The former head of fraud and security for digital banking at Lloyds Banking Group has been sentenced to five years in jail for defrauding the lender of almost £2.5-million ($4.1-million U.S.) by faking invoices from a supplier.
Jessica Harper, 50, who earned £60,000-£70,000 a year for helping to protect the part-nationalised lender from fraudsters, doctored and falsely created invoices to pay herself £2.46m between December 2007 and December 2011. She gave much of the money away to friends and family to help them buy property.
Ms. Harper, who pleaded guilty to the charges was sentenced to five years for fraud by abuse of position and four years for money laundering, which would be served concurrently. Judge Deborah Taylor said she would serve 2.5 years - half the five-year sentence.
“You disregarded your duties out of a sense of entitlement to take other people’s money for your own benefit and that of your family,” said the judge.
If Ms. Harper had not pleaded guilty she would have been sentenced to 7.5 years for fraud and 6 years for money laundering.
The judge said this was a “most serious” case of “high value” banking fraud that had been carried out over a long period. She said Ms. Harper’s position at Lloyds was one in which she was “expected to show the highest levels of probity”.
The court heard that the fraud took place at a time of considerable upheaval for Lloyds, which was forced into a £21-billion government bailout in 2008.
Antony Swift, prosecuting, said Ms. Harper had told police that given the long hours she was working - typically 5.30 a.m. to 8 p.m. - she “saw the opportunity and thought . . . maybe I deserved it”.
She had estimated that she could earn four times her salary at another bank but had felt loyal to Lloyds.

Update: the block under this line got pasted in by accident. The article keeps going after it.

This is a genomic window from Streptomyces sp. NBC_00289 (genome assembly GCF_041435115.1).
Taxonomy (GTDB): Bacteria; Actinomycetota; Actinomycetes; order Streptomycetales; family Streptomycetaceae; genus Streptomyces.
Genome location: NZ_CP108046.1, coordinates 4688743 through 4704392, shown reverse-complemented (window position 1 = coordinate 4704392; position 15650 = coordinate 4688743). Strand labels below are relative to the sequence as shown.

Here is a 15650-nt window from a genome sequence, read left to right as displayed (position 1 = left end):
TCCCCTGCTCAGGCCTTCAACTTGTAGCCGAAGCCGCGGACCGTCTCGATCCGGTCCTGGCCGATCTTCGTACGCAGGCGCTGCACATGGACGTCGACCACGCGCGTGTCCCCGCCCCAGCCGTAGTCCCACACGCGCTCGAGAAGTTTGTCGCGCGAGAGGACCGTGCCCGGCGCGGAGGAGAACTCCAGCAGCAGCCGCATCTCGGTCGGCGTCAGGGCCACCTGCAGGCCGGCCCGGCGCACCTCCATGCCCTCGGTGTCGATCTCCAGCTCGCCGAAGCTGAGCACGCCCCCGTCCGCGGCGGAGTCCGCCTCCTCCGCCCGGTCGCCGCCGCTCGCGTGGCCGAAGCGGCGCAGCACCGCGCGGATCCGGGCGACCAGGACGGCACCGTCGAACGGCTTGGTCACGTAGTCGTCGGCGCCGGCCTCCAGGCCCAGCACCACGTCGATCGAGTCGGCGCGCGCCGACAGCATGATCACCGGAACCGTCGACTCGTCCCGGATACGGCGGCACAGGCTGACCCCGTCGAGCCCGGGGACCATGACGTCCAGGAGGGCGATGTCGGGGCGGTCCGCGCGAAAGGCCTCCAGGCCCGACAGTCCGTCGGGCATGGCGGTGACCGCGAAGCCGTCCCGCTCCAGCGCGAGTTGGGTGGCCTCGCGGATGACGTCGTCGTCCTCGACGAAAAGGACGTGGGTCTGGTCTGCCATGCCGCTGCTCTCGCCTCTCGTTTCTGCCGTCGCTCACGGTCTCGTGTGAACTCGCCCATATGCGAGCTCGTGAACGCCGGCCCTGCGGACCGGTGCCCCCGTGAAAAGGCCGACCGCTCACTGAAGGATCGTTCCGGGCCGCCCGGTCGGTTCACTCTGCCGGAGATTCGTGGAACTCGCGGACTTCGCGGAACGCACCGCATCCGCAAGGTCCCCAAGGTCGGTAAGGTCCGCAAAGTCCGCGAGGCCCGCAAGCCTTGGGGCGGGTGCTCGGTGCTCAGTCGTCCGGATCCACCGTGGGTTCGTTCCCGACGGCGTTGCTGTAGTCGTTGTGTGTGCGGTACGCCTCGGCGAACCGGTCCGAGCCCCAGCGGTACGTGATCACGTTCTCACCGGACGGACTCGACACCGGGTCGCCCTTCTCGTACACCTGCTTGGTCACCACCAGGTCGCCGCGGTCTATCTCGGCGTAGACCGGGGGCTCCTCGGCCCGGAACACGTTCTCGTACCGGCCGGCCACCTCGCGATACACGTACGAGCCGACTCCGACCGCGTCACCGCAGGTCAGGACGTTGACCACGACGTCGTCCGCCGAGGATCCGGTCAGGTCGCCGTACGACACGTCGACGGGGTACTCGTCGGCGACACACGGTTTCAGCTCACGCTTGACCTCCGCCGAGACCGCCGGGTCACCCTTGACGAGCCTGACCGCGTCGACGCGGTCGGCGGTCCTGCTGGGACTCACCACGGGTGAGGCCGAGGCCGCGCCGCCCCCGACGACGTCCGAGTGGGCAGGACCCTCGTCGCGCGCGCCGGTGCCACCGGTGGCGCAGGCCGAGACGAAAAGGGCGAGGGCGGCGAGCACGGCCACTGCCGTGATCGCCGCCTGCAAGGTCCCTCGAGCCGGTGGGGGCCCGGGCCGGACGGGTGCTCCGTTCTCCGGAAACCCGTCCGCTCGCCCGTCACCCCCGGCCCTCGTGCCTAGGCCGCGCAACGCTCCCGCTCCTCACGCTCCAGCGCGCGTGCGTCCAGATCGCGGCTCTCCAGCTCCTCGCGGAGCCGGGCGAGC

However Mr. Swift, who described the fraud as “entirely cynical”, said Ms. Harper “would never have been paid that salary over that period at any other bank”.
Ms. Harper submitted 93 bogus invoices from one supplier, ISB, a software company. When ISB alerted Lloyds that it had received wrong remittance documents, Ms. Harper assured the company’s chief executive, Simon Sutcliffe, with whom she had a personal friendship, that the problem had been resolved. Lloyds later discovered the fraud.
The defendant has so far repaid £709,000 of the stolen money to the bank - by cashing in her pension, shares and savings and selling her Croydon home. She is expected to return about a further £1-million when her brothers sell the properties they bought with the fraudulently obtained funds.
Her lawyer, Carol Hawley, said Ms. Harper had not benefited personally from the fraud as she had given away the “overwhelming majority” of funds. “This is not the case of a greedy woman indulging herself in an extravagant lifestyle,” she said.
She added that Ms. Harper had a “deep-rooted desire to give”, which had led her to have a consultation about a potential personality disorder, although no condition was found.
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